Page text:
Body armor has undergone a remarkable evolution over the centuries, adapting to the changing needs of warriors and law enforcement. From the earliest forms of protection to the cutting-edge materials and technology used today, body armor has a long tradition of safeguarding lives on the battlefield and in everyday life. But what is body armor? And how has in changed with advances in science and technology? Let’s cover an overview of advancements, and options that are suitable for todays threats on the battlefield and at home. 

Ancient to Modern Times

In ancient civilizations body armor was often made from materials like leather, cloth, and metal. The Greeks and Romans used bronze and iron for their armor, while the Japanese crafted armor from lacquered plates of leather or metal. These early forms of body armor provided a degree of protection against weapons like swords and arrows, but they were heavy and limited in their effectiveness.

Medieval body armor
Medieval body armor

As technology and weaponry advanced, so did body armor. During the Middle Ages, knights wore suits of armor made from interlocking metal plates, providing better protection with a limited degree of mobility. However, these suits were still heavy and cumbersome.

In the 20th century, the development of modern fibers like Kevlar revolutionized body armor. Kevlar, a lightweight and flexible ballistic material, is ideal for bulletproof vests due to its incredible strength. Kevlar was quickly adopted by law enforcement officers and the military for its high protection level against handgun rounds,shrapnel, and blunt force trauma. Modern ballistic vests have also expanded to incorporate ceramic plates, designed to absorb kinetic energy, can stop high-velocity and even armor-piercing rifle rounds.

Kevlar sheets
Kevlar Sheets

Ancient body armor, while innovative for its time had several limitations when compared to modern standards. These limitations stemmed from the materials used, the design of the armor, and the manufacturing techniques available at the time.

As times changed the ballistic materials used in ancient body armor which previously provided protection began to show their limitations. Weaponry always advances faster than what can defeat it, and as gun powder became more prevalent and found its way onto the battlefield metal armor and heavy cloth which was effective against swords and arrows offered little protection against bullets.

An interesting note on this, the Conquistadors actually found some limited success, as their armor was curved to a point in the middle leading to glancing shots that would deflect lead rounds. 

Furthermore, ancient body armor was prone to damage and wear over time. Leather and cloth could become brittle and tear, while metal armor could rust and corrode, not to mention damage from battle that could only be repaired so many times. 

Finally, ancient body armor was often handcrafted, leading to inconsistencies in design and quality. This made it difficult to produce armor that offered consistent levels of protection, but also why blacksmithing was such a valuable trade. 

In contrast, modern body armor, made from materials like ballistic steel and Kevlar, offers improved protection against blunt trauma and is incredibly strong.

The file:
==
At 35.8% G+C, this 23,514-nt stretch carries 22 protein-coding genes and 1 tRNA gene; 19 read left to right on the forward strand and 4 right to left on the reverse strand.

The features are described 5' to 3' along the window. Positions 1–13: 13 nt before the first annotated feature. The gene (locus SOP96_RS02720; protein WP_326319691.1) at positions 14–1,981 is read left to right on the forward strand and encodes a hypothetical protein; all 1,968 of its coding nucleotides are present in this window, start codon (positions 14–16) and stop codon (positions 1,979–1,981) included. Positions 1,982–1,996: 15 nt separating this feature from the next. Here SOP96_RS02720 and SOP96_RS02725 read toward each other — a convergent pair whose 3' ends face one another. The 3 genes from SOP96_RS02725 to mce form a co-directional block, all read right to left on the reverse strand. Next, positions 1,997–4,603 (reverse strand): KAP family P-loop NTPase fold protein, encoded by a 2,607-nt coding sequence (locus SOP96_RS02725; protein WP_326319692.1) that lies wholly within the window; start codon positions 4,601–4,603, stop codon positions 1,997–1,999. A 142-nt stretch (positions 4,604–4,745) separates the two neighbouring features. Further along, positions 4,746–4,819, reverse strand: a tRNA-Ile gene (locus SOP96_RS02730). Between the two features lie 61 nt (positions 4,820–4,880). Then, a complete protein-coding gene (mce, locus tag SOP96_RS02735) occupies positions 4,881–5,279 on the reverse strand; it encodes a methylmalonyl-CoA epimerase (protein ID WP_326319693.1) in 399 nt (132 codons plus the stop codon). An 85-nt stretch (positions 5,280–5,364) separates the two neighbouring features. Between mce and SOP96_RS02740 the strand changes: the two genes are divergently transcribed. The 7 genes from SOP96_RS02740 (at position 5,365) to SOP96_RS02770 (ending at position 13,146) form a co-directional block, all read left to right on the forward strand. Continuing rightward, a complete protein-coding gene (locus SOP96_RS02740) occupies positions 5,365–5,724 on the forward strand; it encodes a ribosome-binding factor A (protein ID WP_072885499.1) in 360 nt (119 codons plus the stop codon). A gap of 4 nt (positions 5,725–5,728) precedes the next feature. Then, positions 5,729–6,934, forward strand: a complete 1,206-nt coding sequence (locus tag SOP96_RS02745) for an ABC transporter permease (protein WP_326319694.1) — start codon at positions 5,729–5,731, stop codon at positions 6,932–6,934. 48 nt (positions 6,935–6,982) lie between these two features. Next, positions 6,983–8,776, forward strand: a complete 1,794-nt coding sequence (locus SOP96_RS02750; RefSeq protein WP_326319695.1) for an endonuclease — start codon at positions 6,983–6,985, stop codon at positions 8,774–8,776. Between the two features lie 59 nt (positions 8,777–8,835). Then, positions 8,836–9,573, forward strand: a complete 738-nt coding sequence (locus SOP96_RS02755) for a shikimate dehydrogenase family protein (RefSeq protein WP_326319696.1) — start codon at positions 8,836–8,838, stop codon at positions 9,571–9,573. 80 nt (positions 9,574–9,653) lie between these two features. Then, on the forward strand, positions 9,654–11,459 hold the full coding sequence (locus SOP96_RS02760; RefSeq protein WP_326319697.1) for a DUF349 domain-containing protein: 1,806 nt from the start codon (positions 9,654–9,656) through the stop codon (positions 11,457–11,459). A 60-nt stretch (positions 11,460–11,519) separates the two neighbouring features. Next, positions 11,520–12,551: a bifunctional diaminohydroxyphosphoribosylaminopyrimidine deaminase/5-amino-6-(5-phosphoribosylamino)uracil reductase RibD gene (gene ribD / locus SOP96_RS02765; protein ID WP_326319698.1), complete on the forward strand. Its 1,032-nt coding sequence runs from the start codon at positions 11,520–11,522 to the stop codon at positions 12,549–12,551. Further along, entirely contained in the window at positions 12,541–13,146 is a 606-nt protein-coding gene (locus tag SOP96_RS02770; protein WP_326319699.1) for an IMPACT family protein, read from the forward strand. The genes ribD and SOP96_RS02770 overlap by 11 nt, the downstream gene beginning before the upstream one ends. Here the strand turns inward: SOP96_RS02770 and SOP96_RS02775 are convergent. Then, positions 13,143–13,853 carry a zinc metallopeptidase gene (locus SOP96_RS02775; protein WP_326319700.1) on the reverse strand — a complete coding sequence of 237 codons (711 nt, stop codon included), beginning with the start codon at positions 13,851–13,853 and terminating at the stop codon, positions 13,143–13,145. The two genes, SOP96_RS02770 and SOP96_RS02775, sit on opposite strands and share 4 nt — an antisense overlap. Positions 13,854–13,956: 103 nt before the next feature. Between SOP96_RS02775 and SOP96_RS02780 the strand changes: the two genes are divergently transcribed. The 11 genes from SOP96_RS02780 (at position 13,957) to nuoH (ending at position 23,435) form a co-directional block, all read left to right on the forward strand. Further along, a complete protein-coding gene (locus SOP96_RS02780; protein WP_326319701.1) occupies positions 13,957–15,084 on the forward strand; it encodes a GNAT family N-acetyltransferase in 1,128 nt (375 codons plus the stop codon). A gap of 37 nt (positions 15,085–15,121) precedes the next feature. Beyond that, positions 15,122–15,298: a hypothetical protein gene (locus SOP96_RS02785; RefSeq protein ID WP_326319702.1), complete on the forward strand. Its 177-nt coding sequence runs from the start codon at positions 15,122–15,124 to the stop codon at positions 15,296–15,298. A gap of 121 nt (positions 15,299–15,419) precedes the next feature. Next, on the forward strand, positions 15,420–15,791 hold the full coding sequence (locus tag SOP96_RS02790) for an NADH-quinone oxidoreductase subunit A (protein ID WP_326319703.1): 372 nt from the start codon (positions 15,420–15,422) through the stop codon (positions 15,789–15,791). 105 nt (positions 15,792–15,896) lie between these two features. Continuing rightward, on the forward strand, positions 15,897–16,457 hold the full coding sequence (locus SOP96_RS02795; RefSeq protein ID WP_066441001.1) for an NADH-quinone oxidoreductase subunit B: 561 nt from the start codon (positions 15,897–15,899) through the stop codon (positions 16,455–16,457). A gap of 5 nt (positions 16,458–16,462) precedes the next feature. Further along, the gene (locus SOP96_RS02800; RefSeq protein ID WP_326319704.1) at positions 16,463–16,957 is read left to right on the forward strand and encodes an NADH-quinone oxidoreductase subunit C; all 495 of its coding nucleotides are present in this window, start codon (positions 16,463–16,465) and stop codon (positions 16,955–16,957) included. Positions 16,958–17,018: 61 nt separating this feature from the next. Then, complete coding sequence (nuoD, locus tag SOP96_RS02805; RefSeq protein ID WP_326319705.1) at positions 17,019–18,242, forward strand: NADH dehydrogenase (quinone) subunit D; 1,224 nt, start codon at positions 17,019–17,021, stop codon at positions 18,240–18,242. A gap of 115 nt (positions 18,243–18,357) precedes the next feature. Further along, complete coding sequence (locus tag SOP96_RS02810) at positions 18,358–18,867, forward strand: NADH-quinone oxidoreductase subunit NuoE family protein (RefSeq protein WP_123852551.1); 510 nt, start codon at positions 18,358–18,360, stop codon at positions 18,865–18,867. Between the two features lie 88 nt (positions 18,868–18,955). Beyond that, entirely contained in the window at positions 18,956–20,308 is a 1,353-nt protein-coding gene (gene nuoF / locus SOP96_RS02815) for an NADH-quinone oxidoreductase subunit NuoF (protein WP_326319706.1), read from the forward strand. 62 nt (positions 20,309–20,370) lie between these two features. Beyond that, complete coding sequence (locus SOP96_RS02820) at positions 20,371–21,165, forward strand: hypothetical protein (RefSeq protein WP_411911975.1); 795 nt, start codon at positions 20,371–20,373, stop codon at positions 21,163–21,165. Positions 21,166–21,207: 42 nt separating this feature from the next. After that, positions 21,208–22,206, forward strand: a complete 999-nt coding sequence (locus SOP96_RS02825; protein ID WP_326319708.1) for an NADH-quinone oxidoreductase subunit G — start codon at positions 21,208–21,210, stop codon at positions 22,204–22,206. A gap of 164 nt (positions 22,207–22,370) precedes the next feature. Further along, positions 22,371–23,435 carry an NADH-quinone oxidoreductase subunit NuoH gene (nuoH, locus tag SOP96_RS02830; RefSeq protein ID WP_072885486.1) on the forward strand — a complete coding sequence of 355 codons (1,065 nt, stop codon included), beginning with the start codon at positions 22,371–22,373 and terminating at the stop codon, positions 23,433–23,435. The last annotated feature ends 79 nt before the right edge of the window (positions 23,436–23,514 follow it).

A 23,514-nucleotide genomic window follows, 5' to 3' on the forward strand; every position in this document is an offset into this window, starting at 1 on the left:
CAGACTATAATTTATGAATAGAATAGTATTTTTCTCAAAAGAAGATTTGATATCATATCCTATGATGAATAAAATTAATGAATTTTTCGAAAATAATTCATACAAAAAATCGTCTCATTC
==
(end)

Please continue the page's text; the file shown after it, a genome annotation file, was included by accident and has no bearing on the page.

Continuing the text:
Today, body armor continues to evolve, with new materials and technologies constantly being developed. Advanced ceramics, like boron carbide and silicon carbide are being used to create lighter armor that effectively absorbs kinetic energy. Additionally, new manufacturing techniques like 3D printing are allowing for more precise and customized armor designs.

Body armor has come a long way from its humble beginnings. From the leather and metal armor of ancient times to the high-tech materials and manufacturing techniques of today, body armor has evolved to provide better protection against advancing technology. 

Modern Materials in Body Armor

Modern body armor, designed to absorb kinetic energy, has evolved significantly from the days of leather, cloth, and metal. Today, advanced materials like steel, metal alloys, silicon carbide ceramics, and high-strength synthetic fibers are used to create body armor that offers superior protection and performance.

Steel Armor for Ballistic Resistance

Steel armor is the most common form of civilian body armor in circulation today. It is known for its high strength, hardness, and ease of manufacturing, making it an affordable and effective material. Steel is more resilient than other materials due to its high hardness and durability, giving it the ability to provide greater protection against successive hits. Steel body armor, effective against blunt force trauma, shatters incoming projectiles due to its hardness, preventing breakage like ceramics.

Types of Steel Used in Body Armor

There are several types of steel commonly used in body armor, each with its own composition and characteristics. First, for clarification, the “AR” prefix denotes the “Abrasion Resistance” of the steel as measured on the Brinell Hardness Scale. The higher the number the harder the steel is, but also the more brittle.

  • AR500 Steel: AR500 steel is a high-strength, abrasion-resistant steel that is commonly used in body armor. It is known for its toughness and ability to withstand repeated impacts without deforming or breaking.
  • AR550 Steel: AR550 steel is a higher-strength version of AR500 steel, offering greater protection against ballistic threats. It will generally be roughly one pound per plate lighter than AR500.
  • AR600 Steel: AR600 steel, used in armor plates, is an even higher strength steel that is used in body armor to lower the weight by about 1.5-2.5 per plate, the initial hardness allows Tacticon AR600 plates to stop 300 Win Mag.
  • AR1000 Steel: AR1000 steel is incredibly high hardness steel that again weighs even less. The high hardness also increases the ballistic protection against faster 5.56 rounds but can make the plate brittle against 7.62×51 and other calibers that deliver more energy. 

Advantages of Steel Armor

There are many benefits of steel body armor that have led to its popularity overtime. 

  • High Level of Protection: Steel armor provides rifle rated protection against ballistic threats. It is capable of stopping bullets and other projectiles. Nearly every piece of steel armor on the market is meets NIJ level III body armor or level III+ specs.